the last two resolutiona be sent to
tho mayor and council.
Thore was then presented uy
iho president for consideration the
proposition of Mr. T. D. Wade,
ol 8prlngfield, Mo., to assist in tho
establishment of a canning factory
at this point. Much interest waa
manifested, and Mr Gleasoo, who
had been invited to give his ex
perience in raising tomatoes and
sweet corn for market in this lo
cality, made a very concise state-
ment. Mr. Barkhurst, a travel
ing salesman and visitor to the
club, and Mr. Hlggine, a new
m ember, also epoko to the subject.
On motion of Mr. Thompson,
a committee of three was appoint
ed by the president, whose duty it
would be to cooler with tbo citi
zens of Vinila and ascertain the
eentimenl on tho subject, and if
favorablo to enmmunicate with
and invite Mr. Wado to visit Vi
niia and submit bis proposition.
. W. Miller, D M Marrs and W.
P. Thompson were appointed,
The unreasonable delay in re
pairing the street at the inlerreo
linn of Illinois avenue and Wilson
stroel was called up for discussion,
and on motion, a committee nl
Ave was appointed to confer with
the city council with a view of as
- - !
certalnit.g what tho trouble ia,
what improvement is contemtila
ted and what asflstance. if anv
tho Commercial club may render?
L. F P.rker, Jr., Sam R Frazee,
J. M Darriiuch. kd Lee and Mr. .
,., ,, , . , .
ir0 ai,PiD,ed D lb
.. . ,
And on motion, said committee
wore also directed to call tbe at
tention of tbe council to other
wells tho flow, from which ia ner
milled lo injure the property of
others, and interfere with street
Mr. William Higglns was the
invited to address the clnb. H
had only recently returned from
Washington, and after a careful
investigation of the bills nendlntr
in congress, providing for tbe
formation of counties, he wan well
prepared to address tbe club on
ihe subject. He was given marked
attention, and upon producing a
map showing in detail tbe pro
visions of the Jett and Flynn bills,
the membera present saw in a mo
ment the injury which would be
doue to Vinila and farmers on the
south and east.
After an animated discussion, it
was conoeded something should
be dono, mid done quickly. It
was sta-ed that Mr. Soper had in
course of preparation a bill which
waa much more fair to Vinila. It
was decided unanimously to tele
graph Mr Super, who ia now in
Washington, A vote of confidence
in Mr. Super was proposed by Mr.
Amos, in thin matter, and tbe sec
retary directed to telegraph him
that his fellow citizens looked to
him to protect our rights.
In accordance therewith the fol
lowing message was directed.
"Hon. P.L. Soper, Hotel Nor
mandie, Washington, D. C.
Forty business men voted implicit
confidence in your ability and pur
pose to protect ViuiU wilh reler
era'ice to county linea an I county
seal. Flyun and Jett bills very
tinBatisfactosycutilng out legit i
mate Vinila territory on east and
Houtli, working hardship on those
peoplo. Wire if we may assist."
After the business of thi meet
log had been transacted, refresh
menta were served, a collection
taken up to pay expense "of Bend
ji.g telegram, and the best session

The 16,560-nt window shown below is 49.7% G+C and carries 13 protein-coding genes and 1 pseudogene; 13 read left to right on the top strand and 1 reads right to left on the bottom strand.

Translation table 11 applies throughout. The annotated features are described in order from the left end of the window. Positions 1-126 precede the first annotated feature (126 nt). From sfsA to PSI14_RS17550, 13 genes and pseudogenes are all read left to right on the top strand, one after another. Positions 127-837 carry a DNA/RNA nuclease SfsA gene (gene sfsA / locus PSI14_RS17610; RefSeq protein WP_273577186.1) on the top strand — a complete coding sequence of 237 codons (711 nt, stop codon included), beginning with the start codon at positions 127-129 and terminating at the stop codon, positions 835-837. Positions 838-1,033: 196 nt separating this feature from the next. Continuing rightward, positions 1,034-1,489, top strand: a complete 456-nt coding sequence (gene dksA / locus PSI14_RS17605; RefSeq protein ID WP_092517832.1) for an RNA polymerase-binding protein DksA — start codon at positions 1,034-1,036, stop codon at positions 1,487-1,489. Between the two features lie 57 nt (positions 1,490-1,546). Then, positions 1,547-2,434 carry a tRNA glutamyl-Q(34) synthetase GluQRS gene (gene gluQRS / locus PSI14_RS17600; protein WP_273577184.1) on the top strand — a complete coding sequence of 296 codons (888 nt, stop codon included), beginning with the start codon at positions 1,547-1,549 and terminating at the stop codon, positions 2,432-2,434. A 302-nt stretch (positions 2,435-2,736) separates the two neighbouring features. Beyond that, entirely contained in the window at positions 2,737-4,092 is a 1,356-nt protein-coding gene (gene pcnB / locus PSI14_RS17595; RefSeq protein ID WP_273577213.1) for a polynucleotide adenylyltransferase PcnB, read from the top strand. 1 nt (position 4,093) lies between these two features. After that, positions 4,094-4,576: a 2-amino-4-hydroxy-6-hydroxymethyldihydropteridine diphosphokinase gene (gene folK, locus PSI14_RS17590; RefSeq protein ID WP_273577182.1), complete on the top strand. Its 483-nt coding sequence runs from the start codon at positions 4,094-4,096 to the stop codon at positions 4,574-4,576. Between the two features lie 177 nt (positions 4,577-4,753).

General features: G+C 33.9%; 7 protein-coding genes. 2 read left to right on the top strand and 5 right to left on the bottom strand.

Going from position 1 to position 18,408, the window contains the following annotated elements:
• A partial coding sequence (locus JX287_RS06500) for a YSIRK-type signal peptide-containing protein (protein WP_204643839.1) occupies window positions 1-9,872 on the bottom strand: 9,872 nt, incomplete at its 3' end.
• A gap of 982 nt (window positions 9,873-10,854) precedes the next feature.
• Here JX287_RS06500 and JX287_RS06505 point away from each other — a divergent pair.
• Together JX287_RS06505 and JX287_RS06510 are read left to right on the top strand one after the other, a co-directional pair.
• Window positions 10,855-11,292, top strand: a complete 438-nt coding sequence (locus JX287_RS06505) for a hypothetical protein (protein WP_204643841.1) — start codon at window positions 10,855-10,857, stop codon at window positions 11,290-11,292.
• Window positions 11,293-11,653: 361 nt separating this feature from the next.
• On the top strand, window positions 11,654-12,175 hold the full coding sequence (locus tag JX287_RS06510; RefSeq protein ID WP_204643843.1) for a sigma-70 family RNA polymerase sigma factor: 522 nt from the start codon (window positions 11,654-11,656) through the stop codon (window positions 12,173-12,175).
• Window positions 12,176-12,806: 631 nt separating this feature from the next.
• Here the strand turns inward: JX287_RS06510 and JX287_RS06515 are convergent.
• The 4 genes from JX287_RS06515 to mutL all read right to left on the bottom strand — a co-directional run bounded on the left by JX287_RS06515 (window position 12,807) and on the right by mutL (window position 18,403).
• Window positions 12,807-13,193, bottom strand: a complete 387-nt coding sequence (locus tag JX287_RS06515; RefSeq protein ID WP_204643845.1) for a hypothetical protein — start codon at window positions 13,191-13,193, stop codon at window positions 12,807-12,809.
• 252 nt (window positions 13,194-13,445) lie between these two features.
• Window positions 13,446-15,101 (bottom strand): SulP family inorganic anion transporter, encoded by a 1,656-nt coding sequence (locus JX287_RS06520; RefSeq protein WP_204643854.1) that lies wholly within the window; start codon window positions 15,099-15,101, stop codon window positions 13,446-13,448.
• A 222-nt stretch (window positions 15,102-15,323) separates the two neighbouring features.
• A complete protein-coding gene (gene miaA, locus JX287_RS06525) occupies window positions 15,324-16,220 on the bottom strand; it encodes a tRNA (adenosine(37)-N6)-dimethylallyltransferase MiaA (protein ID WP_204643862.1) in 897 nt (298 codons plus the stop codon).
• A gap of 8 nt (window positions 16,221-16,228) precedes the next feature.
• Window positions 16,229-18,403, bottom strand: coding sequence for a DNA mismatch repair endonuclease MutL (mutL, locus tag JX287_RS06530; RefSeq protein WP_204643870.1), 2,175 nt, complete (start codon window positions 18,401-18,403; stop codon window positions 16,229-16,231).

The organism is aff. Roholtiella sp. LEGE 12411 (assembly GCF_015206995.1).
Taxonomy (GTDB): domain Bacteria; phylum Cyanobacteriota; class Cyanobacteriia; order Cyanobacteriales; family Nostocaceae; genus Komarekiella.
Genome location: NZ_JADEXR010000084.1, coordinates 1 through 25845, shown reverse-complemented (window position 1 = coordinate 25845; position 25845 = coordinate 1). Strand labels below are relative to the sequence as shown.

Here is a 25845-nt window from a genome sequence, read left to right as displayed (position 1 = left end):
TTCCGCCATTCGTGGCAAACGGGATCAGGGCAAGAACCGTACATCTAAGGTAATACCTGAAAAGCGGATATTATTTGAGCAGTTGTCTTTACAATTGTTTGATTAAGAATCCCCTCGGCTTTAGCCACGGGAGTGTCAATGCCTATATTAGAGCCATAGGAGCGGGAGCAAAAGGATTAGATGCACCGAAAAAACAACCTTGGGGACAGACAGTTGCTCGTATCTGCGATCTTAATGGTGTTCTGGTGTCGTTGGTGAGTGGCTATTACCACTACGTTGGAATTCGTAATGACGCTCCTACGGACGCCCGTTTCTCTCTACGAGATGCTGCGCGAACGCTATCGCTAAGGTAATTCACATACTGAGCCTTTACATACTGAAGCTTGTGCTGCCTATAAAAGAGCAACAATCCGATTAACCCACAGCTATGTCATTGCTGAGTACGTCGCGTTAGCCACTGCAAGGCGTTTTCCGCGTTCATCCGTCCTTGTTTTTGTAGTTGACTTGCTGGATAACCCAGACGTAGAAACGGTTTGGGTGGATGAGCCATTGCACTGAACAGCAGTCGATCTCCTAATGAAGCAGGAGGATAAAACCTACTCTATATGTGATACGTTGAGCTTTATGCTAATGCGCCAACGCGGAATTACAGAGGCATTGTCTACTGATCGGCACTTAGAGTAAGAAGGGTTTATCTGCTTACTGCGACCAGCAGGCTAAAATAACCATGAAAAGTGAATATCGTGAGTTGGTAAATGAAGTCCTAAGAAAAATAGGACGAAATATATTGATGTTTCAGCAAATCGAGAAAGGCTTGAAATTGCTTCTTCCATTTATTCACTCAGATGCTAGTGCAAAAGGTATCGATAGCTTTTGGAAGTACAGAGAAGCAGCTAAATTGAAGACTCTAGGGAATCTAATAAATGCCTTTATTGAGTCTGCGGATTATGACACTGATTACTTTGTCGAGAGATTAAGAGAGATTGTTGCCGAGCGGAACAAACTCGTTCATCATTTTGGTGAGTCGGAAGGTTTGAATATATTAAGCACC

yet held adjourned.
in Half
An early decision in expected
from the Interior department in
the claims of the Osage Indian
traders. Tbe total amount in
volved ia about 8600 000. and Bl.
L.uIb buBluees men aro interested
In Mia nlnlmn II Id imilaalAAl
in the claimB.
llmt tlio- Atvinllnla tvtll lin. A.it tintaan
..w. ... u m WM w " ... fUVUVUU I, ,,
about 40 per cgnt whioh, with at
. t ! .V . t I
atiorneys fees deducted, probably
would not givo tbe tradars more
than about ono half the amount of
hair claims as hied.
A Nlsht Alarm.
Worse than uu alarm of tiro at nhtbt
is tho b'ussy coukIi of croup, which
Mournl like tbo children's death knell
aud It moans death unless something
li uono quh'k'y. Fuloy's honey aud
tar nuvcr falln to ulvo Instant rollof
ami quickly cures tho worst forms of
emu p. Mrs. v. u. uiruier, or Man-
nloRtou, Ky., writes; "My turcoyeur
old ulrl hud a severo case of croup, tho
doctor said sho could nut live, I koI
a battle of Kulev's honov and tar. tlio
llrstdubOiiiuo quick rollof und saved
-- - - --- - w .. -,,
I. . tr m ft .. ... . . . .
her Po" Uofuse 'substitutes,
.a 1 by 1'cupics drug store
In the Great Battle for State
hood Won by tho Ter
Will Report Favorably on Stato
bood Bills and Will Recom
mend a Territorial Form
of Government for the
Indian Territory.
The first skirmish in the pend
ing struggle for Btatehood, has
been won by the territories, and
tho house committee will report
favorably on the bills providing
lor the admission of Oklahoma, Ar.
izona and New Mexico to Btate
hood, and will also report a bill
recom sending a territorial form of
go?ernmen: for tho Indian terri
Th ronnrl rtf a n.imMlli.A 111
- - s. -1 uvwai mo wiUJ 111 IIICO iT 111
bo submitted February 21st, and
it is thought, will receivo the im
- .iiuBu., ICLOIVO HID U1
mediate endorsement of a major!
ty of tho membera of the house
In the senate tho admission nf
iho territories, which would make
in political prestige of the east
'"oeuuro, wul oe norce v contend
eJ' . s7, but tbe
nsecure, will be fiercely contend